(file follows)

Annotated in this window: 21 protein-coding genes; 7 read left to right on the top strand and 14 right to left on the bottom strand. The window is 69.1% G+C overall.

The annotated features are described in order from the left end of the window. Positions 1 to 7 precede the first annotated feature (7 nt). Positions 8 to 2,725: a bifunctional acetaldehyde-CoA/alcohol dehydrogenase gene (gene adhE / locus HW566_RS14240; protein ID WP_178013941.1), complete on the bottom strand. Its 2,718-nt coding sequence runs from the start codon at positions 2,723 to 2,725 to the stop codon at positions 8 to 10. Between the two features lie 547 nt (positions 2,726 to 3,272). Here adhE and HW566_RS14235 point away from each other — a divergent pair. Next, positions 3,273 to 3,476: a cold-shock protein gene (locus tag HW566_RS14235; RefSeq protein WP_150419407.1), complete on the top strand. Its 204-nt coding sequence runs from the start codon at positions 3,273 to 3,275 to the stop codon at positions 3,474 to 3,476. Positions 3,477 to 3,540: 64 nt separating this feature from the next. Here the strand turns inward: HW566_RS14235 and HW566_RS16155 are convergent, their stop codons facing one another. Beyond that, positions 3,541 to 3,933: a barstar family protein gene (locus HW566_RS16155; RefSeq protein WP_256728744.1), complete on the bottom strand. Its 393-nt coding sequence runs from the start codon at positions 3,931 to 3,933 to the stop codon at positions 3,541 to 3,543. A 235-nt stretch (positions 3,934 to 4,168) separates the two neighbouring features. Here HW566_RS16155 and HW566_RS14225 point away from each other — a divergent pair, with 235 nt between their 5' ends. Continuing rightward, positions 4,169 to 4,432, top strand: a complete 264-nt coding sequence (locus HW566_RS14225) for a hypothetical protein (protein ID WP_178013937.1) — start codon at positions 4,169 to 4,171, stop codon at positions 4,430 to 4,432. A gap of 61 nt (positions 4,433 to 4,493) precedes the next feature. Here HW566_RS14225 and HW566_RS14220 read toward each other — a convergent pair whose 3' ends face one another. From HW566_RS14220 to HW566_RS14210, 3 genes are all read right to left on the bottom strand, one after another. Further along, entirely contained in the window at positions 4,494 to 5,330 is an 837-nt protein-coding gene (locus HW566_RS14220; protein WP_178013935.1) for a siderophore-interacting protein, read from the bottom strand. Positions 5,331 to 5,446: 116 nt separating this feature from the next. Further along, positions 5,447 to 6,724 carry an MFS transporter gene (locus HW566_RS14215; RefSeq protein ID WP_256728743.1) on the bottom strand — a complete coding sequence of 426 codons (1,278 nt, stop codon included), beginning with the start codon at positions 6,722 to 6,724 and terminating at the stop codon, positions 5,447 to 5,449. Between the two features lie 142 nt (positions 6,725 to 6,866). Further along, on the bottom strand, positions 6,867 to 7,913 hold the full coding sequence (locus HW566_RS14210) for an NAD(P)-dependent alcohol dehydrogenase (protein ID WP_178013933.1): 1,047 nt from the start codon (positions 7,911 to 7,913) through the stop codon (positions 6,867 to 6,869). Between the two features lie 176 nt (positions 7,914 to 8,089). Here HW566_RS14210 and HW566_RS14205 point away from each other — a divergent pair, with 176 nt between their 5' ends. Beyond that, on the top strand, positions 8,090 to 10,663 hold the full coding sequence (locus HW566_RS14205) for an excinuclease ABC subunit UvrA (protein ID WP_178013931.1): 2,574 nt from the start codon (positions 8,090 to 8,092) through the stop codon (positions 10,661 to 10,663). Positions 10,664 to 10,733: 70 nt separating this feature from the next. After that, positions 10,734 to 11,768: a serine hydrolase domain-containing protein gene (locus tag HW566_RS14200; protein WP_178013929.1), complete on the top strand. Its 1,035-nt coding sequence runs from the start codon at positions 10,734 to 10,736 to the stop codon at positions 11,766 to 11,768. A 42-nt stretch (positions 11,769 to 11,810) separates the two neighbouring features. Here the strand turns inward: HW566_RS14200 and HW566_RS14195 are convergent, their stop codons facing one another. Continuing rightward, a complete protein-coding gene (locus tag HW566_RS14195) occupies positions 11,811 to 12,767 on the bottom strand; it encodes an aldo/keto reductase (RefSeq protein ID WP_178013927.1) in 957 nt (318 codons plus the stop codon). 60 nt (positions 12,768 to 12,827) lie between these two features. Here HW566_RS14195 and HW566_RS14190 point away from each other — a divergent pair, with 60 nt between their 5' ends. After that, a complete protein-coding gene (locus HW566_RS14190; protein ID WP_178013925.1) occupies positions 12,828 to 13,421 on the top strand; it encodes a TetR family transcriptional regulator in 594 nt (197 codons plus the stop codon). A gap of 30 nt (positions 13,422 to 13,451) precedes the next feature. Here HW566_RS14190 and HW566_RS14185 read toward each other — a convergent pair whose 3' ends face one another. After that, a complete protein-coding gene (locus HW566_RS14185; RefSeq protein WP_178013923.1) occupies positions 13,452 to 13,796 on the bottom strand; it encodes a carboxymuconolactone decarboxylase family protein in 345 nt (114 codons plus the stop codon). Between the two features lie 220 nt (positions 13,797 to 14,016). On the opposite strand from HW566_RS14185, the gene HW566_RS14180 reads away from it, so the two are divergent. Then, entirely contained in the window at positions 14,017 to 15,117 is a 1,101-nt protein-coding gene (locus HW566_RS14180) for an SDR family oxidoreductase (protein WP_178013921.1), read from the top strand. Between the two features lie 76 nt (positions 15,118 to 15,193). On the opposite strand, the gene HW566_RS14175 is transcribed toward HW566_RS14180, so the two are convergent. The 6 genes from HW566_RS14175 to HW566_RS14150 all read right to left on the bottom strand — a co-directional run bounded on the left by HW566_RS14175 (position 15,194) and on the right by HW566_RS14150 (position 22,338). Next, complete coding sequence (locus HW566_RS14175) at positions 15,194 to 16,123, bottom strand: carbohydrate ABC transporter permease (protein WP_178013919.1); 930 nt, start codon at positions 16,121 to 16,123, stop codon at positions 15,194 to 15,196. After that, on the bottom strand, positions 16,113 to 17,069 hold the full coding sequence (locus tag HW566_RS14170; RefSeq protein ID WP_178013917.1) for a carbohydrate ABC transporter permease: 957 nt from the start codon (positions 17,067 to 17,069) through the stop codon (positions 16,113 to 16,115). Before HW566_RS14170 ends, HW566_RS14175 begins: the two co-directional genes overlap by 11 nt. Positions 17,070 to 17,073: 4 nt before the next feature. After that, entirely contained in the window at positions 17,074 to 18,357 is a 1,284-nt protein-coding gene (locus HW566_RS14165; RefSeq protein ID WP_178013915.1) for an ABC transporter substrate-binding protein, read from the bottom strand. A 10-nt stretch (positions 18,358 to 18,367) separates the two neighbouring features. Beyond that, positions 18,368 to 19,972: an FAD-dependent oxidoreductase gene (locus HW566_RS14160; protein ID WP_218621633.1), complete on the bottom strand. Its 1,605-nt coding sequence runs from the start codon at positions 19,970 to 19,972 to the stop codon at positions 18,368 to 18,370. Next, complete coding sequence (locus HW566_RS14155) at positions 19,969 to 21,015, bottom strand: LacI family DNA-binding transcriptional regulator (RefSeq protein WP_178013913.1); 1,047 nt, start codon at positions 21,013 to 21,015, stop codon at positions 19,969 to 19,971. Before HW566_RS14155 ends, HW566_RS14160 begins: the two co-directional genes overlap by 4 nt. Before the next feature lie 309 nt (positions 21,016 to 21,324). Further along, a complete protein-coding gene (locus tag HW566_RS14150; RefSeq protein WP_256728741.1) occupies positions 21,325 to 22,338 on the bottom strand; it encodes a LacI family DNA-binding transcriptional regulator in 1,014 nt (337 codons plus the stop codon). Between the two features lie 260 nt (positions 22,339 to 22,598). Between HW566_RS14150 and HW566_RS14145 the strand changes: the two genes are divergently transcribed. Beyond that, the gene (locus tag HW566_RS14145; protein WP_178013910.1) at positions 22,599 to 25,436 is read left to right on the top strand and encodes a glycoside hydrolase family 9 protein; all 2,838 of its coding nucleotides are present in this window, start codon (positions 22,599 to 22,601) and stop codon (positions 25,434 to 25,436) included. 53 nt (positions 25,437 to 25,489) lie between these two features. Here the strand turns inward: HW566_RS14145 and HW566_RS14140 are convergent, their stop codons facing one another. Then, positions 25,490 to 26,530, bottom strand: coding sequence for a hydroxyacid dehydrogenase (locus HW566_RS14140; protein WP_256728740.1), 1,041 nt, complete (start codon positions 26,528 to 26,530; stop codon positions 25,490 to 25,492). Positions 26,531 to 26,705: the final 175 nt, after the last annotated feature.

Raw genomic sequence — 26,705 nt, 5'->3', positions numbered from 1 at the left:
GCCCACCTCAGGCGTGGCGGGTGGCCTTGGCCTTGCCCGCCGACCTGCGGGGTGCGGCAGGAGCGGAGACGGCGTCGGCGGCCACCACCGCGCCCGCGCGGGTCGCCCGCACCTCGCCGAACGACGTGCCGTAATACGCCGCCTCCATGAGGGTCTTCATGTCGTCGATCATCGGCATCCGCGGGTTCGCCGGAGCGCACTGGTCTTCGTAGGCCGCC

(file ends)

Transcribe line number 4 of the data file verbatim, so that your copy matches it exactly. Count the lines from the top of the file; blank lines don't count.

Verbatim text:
GCCCACCTCAGGCGTGGCGGGTGGCCTTGGCCTTGCCCGCCGACCTGCGGGGTGCGGCAGGAGCGGAGACGGCGTCGGCGGCCACCACCGCGCCCGCGCGGGTCGCCCGCACCTCGCCGAACGACGTGCCGTAATACGCCGCCTCCATGAGGGTCTTCATGTCGTCGATCATCGGCATCCGCGGGTTCGCCGGAGCGCACTGGTCTTCGTAGGCCGCC